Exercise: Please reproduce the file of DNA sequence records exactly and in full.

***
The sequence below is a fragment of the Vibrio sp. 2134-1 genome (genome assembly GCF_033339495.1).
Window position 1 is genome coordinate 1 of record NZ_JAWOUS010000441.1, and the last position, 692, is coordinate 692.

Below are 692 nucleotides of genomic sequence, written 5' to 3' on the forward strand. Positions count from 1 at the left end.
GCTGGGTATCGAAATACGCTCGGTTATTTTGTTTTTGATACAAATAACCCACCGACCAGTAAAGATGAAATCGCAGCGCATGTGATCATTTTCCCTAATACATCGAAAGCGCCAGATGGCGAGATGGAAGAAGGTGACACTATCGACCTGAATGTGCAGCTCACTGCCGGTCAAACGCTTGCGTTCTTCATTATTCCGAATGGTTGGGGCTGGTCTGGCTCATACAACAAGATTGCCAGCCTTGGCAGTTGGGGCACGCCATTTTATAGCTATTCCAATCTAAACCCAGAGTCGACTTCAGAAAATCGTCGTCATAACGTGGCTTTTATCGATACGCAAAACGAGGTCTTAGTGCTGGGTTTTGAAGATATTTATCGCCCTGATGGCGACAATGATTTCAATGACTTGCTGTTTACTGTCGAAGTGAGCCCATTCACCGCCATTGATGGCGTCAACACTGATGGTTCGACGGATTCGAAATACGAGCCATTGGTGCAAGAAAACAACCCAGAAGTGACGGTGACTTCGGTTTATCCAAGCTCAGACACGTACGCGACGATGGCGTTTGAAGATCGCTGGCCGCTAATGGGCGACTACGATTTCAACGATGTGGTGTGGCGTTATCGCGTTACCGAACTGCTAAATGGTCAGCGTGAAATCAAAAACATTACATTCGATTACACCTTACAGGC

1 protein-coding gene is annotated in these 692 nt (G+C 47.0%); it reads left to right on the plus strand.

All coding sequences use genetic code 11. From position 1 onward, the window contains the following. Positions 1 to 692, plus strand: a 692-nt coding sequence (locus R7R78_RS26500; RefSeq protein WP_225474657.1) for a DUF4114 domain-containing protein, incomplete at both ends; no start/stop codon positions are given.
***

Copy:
The sequence below is a fragment of the Vibrio sp. 2134-1 genome (genome assembly GCF_033339495.1).
Window position 1 is genome coordinate 1 of record NZ_JAWOUS010000441.1, and the last position, 692, is coordinate 692.

Below are 692 nucleotides of genomic sequence, written 5' to 3' on the forward strand. Positions count from 1 at the left end.
GCTGGGTATCGAAATACGCTCGGTTATTTTGTTTTTGATACAAATAACCCACCGACCAGTAAAGATGAAATCGCAGCGCATGTGATCATTTTCCCTAATACATCGAAAGCGCCAGATGGCGAGATGGAAGAAGGTGACACTATCGACCTGAATGTGCAGCTCACTGCCGGTCAAACGCTTGCGTTCTTCATTATTCCGAATGGTTGGGGCTGGTCTGGCTCATACAACAAGATTGCCAGCCTTGGCAGTTGGGGCACGCCATTTTATAGCTATTCCAATCTAAACCCAGAGTCGACTTCAGAAAATCGTCGTCATAACGTGGCTTTTATCGATACGCAAAACGAGGTCTTAGTGCTGGGTTTTGAAGATATTTATCGCCCTGATGGCGACAATGATTTCAATGACTTGCTGTTTACTGTCGAAGTGAGCCCATTCACCGCCATTGATGGCGTCAACACTGATGGTTCGACGGATTCGAAATACGAGCCATTGGTGCAAGAAAACAACCCAGAAGTGACGGTGACTTCGGTTTATCCAAGCTCAGACACGTACGCGACGATGGCGTTTGAAGATCGCTGGCCGCTAATGGGCGACTACGATTTCAACGATGTGGTGTGGCGTTATCGCGTTACCGAACTGCTAAATGGTCAGCGTGAAATCAAAAACATTACATTCGATTACACCTTACAGGC

1 protein-coding gene is annotated in these 692 nt (G+C 47.0%); it reads left to right on the plus strand.

All coding sequences use genetic code 11. From position 1 onward, the window contains the following. Positions 1 to 692, plus strand: a 692-nt coding sequence (locus R7R78_RS26500; RefSeq protein WP_225474657.1) for a DUF4114 domain-containing protein, incomplete at both ends; no start/stop codon positions are given.